Professional and Affordable Web Design

0800 080 5401

Refactoring code with find, xargs and sed

GNU/Linux comes with some fantastic tools, most of which are very specific in what they do, however when joined together they can form a very powerful workflow. The tools I join together on a daily basis are xargs, sed and find.

I'll go over each of these separately first, then talk about joining them together to mass edit many files, something which is needed a lot when programming. In the example, we'll aim to change the name of the class 'FooException' to 'BarException'.


Find is a tool that searches for files in a given directory (recursively as well), and is where our tool set starts. There are many configuration options for Find, however I shall just go over some basics that are enough for the usage we need. A full indepth manual for Find can be found in the 'find' man page.

To start, we'll find all files within a specified directory:

find ./dir/ -type f

This should now display all files within the './dir' directory and all sub folders (recursively). '-type f' controls what should be found, in the case the 'f' stands for 'files'. When we are wanting to mass edit PHP files though, we'll want to make sure we get just PHP files and not every single file. Find supports the '-name' argument which lets us do this easily:

find ./dir -name “*.php”

Sometimes you will only want to search within a directory and not the sub folders, this can be achieved by using the '-maxdepth' argument, such as :

find ./dir -maxdepth 1 -name “*.php”


xargs lets us build and execute commands from the standard input, and will let us link up a few command easily. While xargs is not actually required for what we are aiming at doing, I find it easier and quicker to use than just the 'find' tool.

I wont go into depth with xargs, since we'll only be using it at the very basic level. In the below example, we'll take the input from the last above 'find' command, and use it with 'xargs' and 'echo' to change the output:

find ./dir -maxdepth 1 -name “*.php” | xargs echo “foo”

Each file that 'find' found, should now be prefixed with 'foo'.


sed is a Stream EDitor which allows us to performance text transformations using regex. This tool will give us the magic in mass text replacement to rename our classes. Below is a very basic example of using sed to transform text:

echo “foo” | sed 's/f/b/g'

This will output 'boo'. What happens here is sed is finding all occurrences of 'f' and replacing them with 'b', resulting in 'foo' becoming 'boo'. Learning regular expressions is outside of the scope or this article, and I am going to assume you have knowledge of it.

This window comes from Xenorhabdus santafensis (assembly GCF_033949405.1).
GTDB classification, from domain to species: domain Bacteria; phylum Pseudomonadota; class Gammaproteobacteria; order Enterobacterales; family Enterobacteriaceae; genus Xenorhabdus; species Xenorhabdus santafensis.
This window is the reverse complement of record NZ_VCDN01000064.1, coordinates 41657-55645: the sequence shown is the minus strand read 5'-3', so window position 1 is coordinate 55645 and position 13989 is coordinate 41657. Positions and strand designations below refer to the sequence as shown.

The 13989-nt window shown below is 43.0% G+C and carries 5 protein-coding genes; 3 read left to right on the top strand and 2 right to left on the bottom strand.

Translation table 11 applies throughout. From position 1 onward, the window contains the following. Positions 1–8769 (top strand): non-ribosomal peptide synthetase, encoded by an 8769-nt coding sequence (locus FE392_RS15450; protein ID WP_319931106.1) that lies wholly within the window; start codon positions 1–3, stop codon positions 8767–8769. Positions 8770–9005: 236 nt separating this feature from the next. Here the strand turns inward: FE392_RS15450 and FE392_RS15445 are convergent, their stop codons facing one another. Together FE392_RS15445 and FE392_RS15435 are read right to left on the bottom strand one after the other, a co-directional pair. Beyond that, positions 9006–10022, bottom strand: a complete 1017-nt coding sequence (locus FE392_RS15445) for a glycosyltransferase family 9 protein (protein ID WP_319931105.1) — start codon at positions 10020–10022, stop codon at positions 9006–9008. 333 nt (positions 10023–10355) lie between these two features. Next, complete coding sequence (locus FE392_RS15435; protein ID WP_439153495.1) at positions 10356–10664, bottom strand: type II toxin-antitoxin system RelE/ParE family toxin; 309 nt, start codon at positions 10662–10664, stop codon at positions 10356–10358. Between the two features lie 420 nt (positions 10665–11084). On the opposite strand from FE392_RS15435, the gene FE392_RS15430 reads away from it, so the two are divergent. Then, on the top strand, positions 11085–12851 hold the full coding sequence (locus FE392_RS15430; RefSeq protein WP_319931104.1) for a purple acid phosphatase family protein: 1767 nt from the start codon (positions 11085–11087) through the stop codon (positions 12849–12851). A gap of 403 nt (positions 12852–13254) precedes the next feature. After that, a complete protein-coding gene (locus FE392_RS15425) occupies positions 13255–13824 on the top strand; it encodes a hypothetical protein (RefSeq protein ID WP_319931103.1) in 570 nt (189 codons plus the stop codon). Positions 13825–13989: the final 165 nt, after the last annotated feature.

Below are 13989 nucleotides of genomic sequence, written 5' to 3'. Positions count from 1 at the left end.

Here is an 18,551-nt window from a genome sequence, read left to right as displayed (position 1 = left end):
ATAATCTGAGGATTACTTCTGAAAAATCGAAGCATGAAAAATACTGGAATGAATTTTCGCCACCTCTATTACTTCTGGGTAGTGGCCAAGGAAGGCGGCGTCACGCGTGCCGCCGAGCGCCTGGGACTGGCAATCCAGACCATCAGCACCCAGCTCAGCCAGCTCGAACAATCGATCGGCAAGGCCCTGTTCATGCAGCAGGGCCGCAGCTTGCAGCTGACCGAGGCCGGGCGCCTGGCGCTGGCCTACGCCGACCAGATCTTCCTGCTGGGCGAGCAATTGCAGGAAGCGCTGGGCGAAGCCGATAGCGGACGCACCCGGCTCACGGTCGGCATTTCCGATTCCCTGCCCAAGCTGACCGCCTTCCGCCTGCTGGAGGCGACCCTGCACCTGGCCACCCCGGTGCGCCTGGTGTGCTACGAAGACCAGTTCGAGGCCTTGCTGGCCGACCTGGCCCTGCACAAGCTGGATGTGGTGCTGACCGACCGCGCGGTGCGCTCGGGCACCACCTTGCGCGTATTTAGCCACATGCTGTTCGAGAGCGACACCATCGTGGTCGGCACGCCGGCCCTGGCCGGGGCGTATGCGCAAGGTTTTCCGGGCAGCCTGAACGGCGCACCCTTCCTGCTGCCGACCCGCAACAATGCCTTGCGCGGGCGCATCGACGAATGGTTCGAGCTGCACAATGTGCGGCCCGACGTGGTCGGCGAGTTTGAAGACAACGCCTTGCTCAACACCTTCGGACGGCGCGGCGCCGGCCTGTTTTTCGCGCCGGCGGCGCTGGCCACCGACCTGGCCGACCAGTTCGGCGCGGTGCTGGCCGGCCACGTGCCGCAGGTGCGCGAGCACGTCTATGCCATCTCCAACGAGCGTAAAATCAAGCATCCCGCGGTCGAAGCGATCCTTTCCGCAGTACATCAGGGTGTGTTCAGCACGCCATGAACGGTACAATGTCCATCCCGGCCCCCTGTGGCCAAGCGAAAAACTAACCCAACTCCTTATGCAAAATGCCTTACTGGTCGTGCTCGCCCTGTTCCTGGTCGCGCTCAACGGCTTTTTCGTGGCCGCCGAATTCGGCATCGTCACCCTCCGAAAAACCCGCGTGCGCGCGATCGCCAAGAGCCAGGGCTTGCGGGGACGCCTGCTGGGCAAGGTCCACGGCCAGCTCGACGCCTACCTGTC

Linking them all up

So now we want to change the name of a class in our PHP application, 'FooException' to 'BarException'. You could go around every single file, and change them manually – however for a big application that could take a very long time. Instead we shall use the tools above to do it for us in seconds:

find ./dir -name “*.php” | xargs sed -i 's/FooException/BarException/gi'

The '-i' argument we pass to 'sed' tells it to edit the file in place, without it the file would not be edited, there are also 2 regular expression modifiers that I use, 'g' and 'i'. The first one, 'g' tells it to replace all occurrences of it in a single line, without it if there are multiple 'FooException' strings on one line, only the first will be replaced. The latter, 'i' makes it case-insensitive, meaning it will match for 'fooexception', 'fooExCeption' etc.

That is all there is to it. Changing a class name over for an entire application is something that can be done in seconds thanks to the above tools. Of course you can do more major changes to your code, but this is purely an example of what can be done.

Comments0 Comments

All comments are moderated for spam and will not be shown. All genuine comments wil be show, however the links will be based on a NO FOLLOW RULE. Repeat commenters adding value to the articles and discusions will have removed alowing Follow Rule to Work.

Make a Comment

Notify me when someone responds

Quick Contact

See Full Portfolio Some Of Our Work

Screenshot of website

Driving Schools Booking Service (DSBS) is a network of driving instructors, covering the whole of the UK. For this project, we were...

Screenshot of website

County Security is a fully featured E - commerce solution, with an integrated "system configurator", which allows users to choose...

Customer News & Resources

At Mutiny Design we are constantly gathering together articles and help guides to assist our clients.

Introduction to sitemap.xml

Checking for a sitemap A site map (or sitemap) is a list of pages of a web site accessible to crawlers or users. It can be either a document in any form used as a planning tool for web design, or a web page that lists the pages on a web site, Some developers feel that site index is a more appropriately used term to relay page function, web visitors are used to seeing each term and generally associate both as one and the same. However, a site index is often an A-Z index that provides access to content, while a site map provides a general... Read More »

Center a web page in CSS

One simple way to center a web page using CSS is to create a container div, that is horizontally centered by having its left and right margins set to auto. Using this method, you can still apply colours / background images to the body tag, so its a flexible solution. (if you didnt need this ability, just apply margins and width to the body tag instead, and forget using the container div). The container div has the same width as your webpage and, well, contains it. All the code for your web page is placed inside the container div. This will... Read More »